Re: [secdir] Secdir last call review of draft-ietf-ccamp-rsvp-te-bandwidth-availability-13

"Yemin (Amy)" <> Fri, 22 February 2019 09:58 UTC

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Subject: Re: [secdir] Secdir last call review of draft-ietf-ccamp-rsvp-te-bandwidth-availability-13
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Hi Sandra,

Many thanks for the detail review comments, please see reply inline below.
And I’m very sorry for the late reply.


-----Original Message-----
From: Sandra Murphy []
Sent: Saturday, February 02, 2019 12:02 PM
Subject: Secdir last call review of draft-ietf-ccamp-rsvp-te-bandwidth-availability-13

Reviewer: Sandra Murphy

Review result: Has Issues

I have reviewed this document draft-ietf-ccamp-rsvp-te-bandwidth-availability

as part of the security directorate’s ongoing effort to review all IETF documents being processed by the IESG. These comments were written primarily for the benefit of the security area directors.  Document editors and WG chairs should treat these comments just like any other last call comments.

This draft provides a new TLV for the Ethernet SENDER_TSPEC object that will carry availability requirements for RSVP-TE signaling of GMPLS LSPs.

The draft is thorough.  I do have some comments.  I reviewed the normative references RFCs 2205, 3209, 3473, 6003, as well as RFC3945 and RFC5920.  I can’t claim that I understood everything in that stack, so the following could easily be wrong.

Computing the LSP path:

Page 4, section 2 discusses obtaining network topology, calculating the LSP route, RFC8330’s extensions for availability in OSPF TE LSA messages.  Does this draft assume that this extension will always be used with an EXPLICIT_ROUTE object?  Is this draft not applicable without that explicit LSP route calculation?

[Amy] No, there's no assumption that the extension can be only used with an EXPLICIT_ROUTE object.  The node who obtains network topology, calculates the LSP route, could be a source node and intermediate nodes.

Availability TLV vs CLASSTYPE objects:

The definition in RFC6003 of the Bandwidth Profile TLV has certain constraints on the values of the Index:

                         The Index field value MUST correspond to at least one

      of the Class-Type values included either in the CLASSTYPE object

      [RFC4124] or in the EXTENDED_CLASSTYPE object [MCOS].

I am not certain if this means that the presence of an Ethernet SENDER_TSPEC Object with a Bandwidth Profile TLV means there must be a CLASSTYPE object in the RSVP-TE message as well, or that the Index field values are taken from the set of defined Class-Type values.

But if the first, does this induce requirements by inclusion of the Availability TLV that these other CLASSTYPE objects must be included as well?

Or are you intending to update RFC6003 to eliminate that constraint?  If the second, does the RFC6003 constraint also constrain the index values used in the Availability TLV?  Should that be mentioned?  (Or am I just confused?)

[Amy] It’s the second case. The RFC6003 constraint should also apply to the index values used in the Availability TLV. The current text states that “having the same value of Index field”, which implies the same constraint.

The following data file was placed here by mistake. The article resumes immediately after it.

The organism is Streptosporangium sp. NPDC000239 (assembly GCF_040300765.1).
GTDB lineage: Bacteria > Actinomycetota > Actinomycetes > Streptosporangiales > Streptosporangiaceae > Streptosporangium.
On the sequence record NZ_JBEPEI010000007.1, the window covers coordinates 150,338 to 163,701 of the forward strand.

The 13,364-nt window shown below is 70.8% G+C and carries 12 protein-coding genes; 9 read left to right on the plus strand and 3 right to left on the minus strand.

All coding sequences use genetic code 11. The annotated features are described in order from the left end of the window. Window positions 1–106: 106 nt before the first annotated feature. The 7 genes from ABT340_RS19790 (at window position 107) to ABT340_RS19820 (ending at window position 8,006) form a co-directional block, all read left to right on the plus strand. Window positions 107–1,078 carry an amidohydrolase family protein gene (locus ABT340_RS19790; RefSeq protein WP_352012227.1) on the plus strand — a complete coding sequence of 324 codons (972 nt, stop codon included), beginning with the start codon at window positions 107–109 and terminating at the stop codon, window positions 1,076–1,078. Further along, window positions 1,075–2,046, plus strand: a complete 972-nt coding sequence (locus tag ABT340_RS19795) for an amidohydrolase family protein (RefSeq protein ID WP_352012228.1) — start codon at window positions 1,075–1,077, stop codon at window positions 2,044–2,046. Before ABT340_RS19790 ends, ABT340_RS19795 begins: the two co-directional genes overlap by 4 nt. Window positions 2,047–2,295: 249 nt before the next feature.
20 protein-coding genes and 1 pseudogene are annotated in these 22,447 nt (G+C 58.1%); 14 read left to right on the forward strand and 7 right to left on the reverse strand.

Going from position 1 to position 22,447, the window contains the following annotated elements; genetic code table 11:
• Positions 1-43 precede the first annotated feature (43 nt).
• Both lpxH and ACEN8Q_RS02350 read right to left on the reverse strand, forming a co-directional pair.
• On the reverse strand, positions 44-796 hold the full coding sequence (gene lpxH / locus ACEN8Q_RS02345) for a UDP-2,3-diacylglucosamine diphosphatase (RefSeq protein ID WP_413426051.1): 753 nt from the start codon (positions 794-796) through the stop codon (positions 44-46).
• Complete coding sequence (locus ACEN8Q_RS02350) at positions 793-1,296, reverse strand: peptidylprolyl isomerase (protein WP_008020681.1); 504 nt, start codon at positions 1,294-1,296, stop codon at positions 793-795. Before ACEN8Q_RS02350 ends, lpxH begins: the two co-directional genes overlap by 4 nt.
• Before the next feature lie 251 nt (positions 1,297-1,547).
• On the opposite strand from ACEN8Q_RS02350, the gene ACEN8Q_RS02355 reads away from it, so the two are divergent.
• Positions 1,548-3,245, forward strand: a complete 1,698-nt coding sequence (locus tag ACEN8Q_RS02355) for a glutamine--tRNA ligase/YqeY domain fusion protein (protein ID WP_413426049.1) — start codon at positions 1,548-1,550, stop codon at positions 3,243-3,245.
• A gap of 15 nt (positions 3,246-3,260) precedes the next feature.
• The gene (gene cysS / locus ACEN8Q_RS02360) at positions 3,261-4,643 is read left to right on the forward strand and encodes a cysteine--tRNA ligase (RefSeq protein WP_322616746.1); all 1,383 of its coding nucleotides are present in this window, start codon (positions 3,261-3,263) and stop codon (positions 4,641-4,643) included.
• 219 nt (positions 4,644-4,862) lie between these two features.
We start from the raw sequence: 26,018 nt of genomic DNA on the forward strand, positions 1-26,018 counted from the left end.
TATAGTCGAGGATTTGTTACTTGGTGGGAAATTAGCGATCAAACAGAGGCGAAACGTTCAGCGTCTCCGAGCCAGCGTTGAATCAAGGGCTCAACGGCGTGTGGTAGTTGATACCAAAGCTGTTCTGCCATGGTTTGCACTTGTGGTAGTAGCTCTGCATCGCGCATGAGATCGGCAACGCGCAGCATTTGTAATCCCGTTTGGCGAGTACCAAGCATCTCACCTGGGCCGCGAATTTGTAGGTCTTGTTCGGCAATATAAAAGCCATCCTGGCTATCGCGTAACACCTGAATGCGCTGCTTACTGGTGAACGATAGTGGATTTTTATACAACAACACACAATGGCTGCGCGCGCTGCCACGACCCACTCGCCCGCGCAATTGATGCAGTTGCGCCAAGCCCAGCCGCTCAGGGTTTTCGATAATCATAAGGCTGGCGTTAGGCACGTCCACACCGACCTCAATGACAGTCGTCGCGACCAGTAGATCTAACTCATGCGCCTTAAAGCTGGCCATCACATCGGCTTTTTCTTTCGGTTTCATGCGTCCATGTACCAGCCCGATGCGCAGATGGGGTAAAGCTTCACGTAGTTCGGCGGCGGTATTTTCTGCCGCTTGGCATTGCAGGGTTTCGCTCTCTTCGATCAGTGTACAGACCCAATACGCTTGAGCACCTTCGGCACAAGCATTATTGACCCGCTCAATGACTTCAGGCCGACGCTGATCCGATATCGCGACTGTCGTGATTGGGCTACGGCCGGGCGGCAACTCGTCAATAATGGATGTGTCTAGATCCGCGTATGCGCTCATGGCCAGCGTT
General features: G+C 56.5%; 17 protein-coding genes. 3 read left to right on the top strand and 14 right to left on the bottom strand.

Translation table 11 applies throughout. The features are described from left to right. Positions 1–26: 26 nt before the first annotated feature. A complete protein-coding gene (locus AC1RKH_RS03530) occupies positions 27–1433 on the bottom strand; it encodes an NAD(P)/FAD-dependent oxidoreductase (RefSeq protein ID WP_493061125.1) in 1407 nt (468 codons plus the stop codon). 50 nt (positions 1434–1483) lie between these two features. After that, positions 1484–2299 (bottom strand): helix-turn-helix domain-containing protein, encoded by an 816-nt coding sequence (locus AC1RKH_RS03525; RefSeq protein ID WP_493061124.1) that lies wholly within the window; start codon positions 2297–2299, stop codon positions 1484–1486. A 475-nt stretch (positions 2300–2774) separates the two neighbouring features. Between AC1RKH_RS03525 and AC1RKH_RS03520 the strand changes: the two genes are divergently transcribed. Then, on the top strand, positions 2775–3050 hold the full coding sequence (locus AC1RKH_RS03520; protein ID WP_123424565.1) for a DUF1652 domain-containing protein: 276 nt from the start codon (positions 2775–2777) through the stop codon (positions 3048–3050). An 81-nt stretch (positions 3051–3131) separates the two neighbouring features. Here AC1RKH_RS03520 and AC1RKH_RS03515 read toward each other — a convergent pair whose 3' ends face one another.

Bandwidth TLV to Availability TLV association:

Page 4, Section 3.1 says

      When the Availability TLV is included, it MUST be present along

      with the Ethernet Bandwidth Profile TLV. If the bandwidth

      requirements in the multiple Ethernet Bandwidth Profile TLVs have

      different Availability requirements, multiple Availability TLVs

      SHOULD be carried. In such a case, the Availability TLV has a one

      to one correspondence with the Ethernet Bandwidth Profile TLV by

      having the same value of Index field. If all the bandwidth

      requirements in the Ethernet Bandwidth Profile have the same

      Availability requirement, one Availability TLV SHOULD be carried.

      In this case, the Index field is set to 0.

I find that the description is not clear in all cases.  I found a message in the working group discussion of this association that the association is either “n:n” or “n:1”.  I think this description sounds more like n 1:1 associations

or a  n:1 association.   Is that what is intended?  Can the associations be

mixed in the same message?  Suppose there were 3 Bandwidth TLVs that needed the same availability and one that had a different availability need, could there be 3 Bandwidth TLVs with index 0 and one Availability-TLV with index 0 and also a Bandwidth TLVs - Availability TLV pair with matching index values?

[Amy] Thanks for looking into the past discussion. The intension was n*(1:1) association or n:1 association. It was not so accurate by using “n:n” association in the past.

Regarding the example you list, if the four Bandwidth TLVs are sent in the same message, it’s better to use four different index values as they are “multiple Ethernet Bandwidth Profile TLVs have different Availability requirements”.

Of course what you proposed could also work technically.

error checking:

Other documents in the references (RFC2205, 3209, 3473, 6003, etc) have made a point of explicitly describing the error handling - when PathErr and ResvErr and Notify messages are sent, to whom, the error codes, the error value sub-codes, etc.  I don’t see that here for the bandwidth-tlv-to-availability-tlv associations.

[Amy] Thanks for the comment, I agree the error process should be clearer.